Food is universal. We all love food, and it if looks good, even better. In some sense, food isn’t just food, it can be culture, traditions, fond memories, a reason to gather with friends, family, and loved ones. We all eat to live, but the thinking seems to have shifted to “living to eat.” Though many of us may have limited cooking repertoires, social media easily grants us access to thousands of unique recipes that are quick and easy enough to replicate at home.
I am scrolling through my Facebook newsfeed and the next thing you know, the chicken enchilada casserole is fresh out of the oven and I’m breaking a sweat, whipping up a no-bake Pina Colada cheesecake. If you have wandered on Facebook at all in the last two years, chances are you have encountered these short, 1-minute videos of food recipes ranging from sugary treats to savory entrees and everything in between (think Cotton Candy Grape Frozen Daiquiri?!). The explosion of food content on popular channels like Tasty, Tastemade, and Tip Hero in the last year is quite simply, astonishing. BuzzFeed’s Tasty stands tall with a mammoth 71 million likes on Facebook, while Tastemade and Tip Hero have equally impressive stats with 20 million and 17 million a piece on Facebook respectively. How have these channels amassed such huge followings and why are they so popular?
Optimized for Facebook
Channels like Tasty are tailor-made for Facebook and make effective use of the platform to drive both likes and engagement. As you are scrolling through the newsfeed, Facebook’s autoplay feature kicks in and now you’re drooling from the mouth over a video of pumpkin cinnamon rolls that you didn’t even know you wanted in the first place. It’s great. Channels like Tasty also benefit from only publishing content on Facebook, as the platform’s algorithm favors anything that keeps people on Facebook longer, rather than sending them away to another site.
Similarly, these videos are short, often around a minute or less. Quick, simple, and straight to the point videos are the right ingredients for winning over a crowd of millennials with non-existent attention spans and a willingness to procrastinate from the responsibilities of school or work. In turn, users often share these videos on their own timelines to save as a quick reference for later and share with their own friends on Facebook. Many users also tag their friends on these videos with comments like “omg this looks amazing, let’s make it this weekend”, or “This would be perfect for our Thanksgiving party”, etc. As this cycle continues, these videos quickly rack up millions of views and thousands of likes and comments. Tasty currently has a total of over 8 billion views, and counting.
In a sea of endless content overload, there is something oddly satisfying, and relaxing, about watching ingredients come together to form a beautiful dish in under a minute. It’s easy, non-committal, and a nice break from the chaos and turmoil that regularly fill our newsfeed. Andrew Gauthier, executive producer and creative director for BuzzFeed Motion Pictures says
So much of what we do on social platforms is about connecting with friends and family, making plans, documenting experiences, and sharing things we love…and food is connected to all of those things. From family dinners to date nights to brunches with friends, food is just naturally something people share, so it makes sense that people would be excited to share food videos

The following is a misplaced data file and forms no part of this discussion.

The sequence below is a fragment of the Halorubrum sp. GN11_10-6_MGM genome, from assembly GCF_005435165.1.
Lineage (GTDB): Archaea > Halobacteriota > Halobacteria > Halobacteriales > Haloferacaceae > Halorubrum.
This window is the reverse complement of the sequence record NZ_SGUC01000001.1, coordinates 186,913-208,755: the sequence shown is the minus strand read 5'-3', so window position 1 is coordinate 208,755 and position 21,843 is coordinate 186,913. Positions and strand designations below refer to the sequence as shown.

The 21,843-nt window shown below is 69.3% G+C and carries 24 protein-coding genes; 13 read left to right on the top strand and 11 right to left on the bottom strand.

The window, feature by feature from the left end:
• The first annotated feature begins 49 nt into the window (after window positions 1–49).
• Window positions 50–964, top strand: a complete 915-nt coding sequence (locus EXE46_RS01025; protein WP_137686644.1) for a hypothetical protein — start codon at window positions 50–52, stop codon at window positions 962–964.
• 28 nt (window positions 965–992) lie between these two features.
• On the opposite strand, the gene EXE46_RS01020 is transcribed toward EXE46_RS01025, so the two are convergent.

The extreme popularity of Tasty prompted executives at BuzzFeed to expand their food empire to reach other parts of the world with unique cuisines. Niche spinoffs like Proper Tasty for the U.K., Bien Tasty for Mexico, Tasty Demais for Brazil, and Tasty Japan have found great success among these global audiences.
How does Tasty and other similar channels make money? From the video content they produce, a select number are “made-for-advertisers” videos that Ashley McCollum, BuzzFeed Tasty Global GM, says
have a lot to offer commercially, with the format blending mobile, social, and video components to attract huge millennial audiences…Advertisers come to us for social, branded content. It’s what we do best. Tasty is a good fit for CPG food and beverage products – they are at the core of our success
Tasty has successfully partnered with brands like Nestlé, Nutella, Purina, and Triscuit, among others. Tasty has even partnered with Oster for a recipe video featuring one of their grills. That particular video was so successful that within hours, the grill had sold out on both Amazon and Target.com. Similarly, Tasty partnered with Butter Fingers for a video that ultimately drove more search results for the brand than any other marketing effort this year, including its Super Bowl ad.
Tasty continues to grow and expand, whether that is churning out new content or expanding their food empire by creating new spinoffs for different countries. Many media companies and brands themselves are following Tasty’s footsteps in sharing recipes featuring brands in a manner that is organic and accessible for users. As Tasty expands into new markets and platforms like Instagram and Snapchat, one can only wonder if Tasty will be able to maintain this success without becoming too overexposed and intrusive as many popular trends often do. Until then however, I’m going to bake some cookies.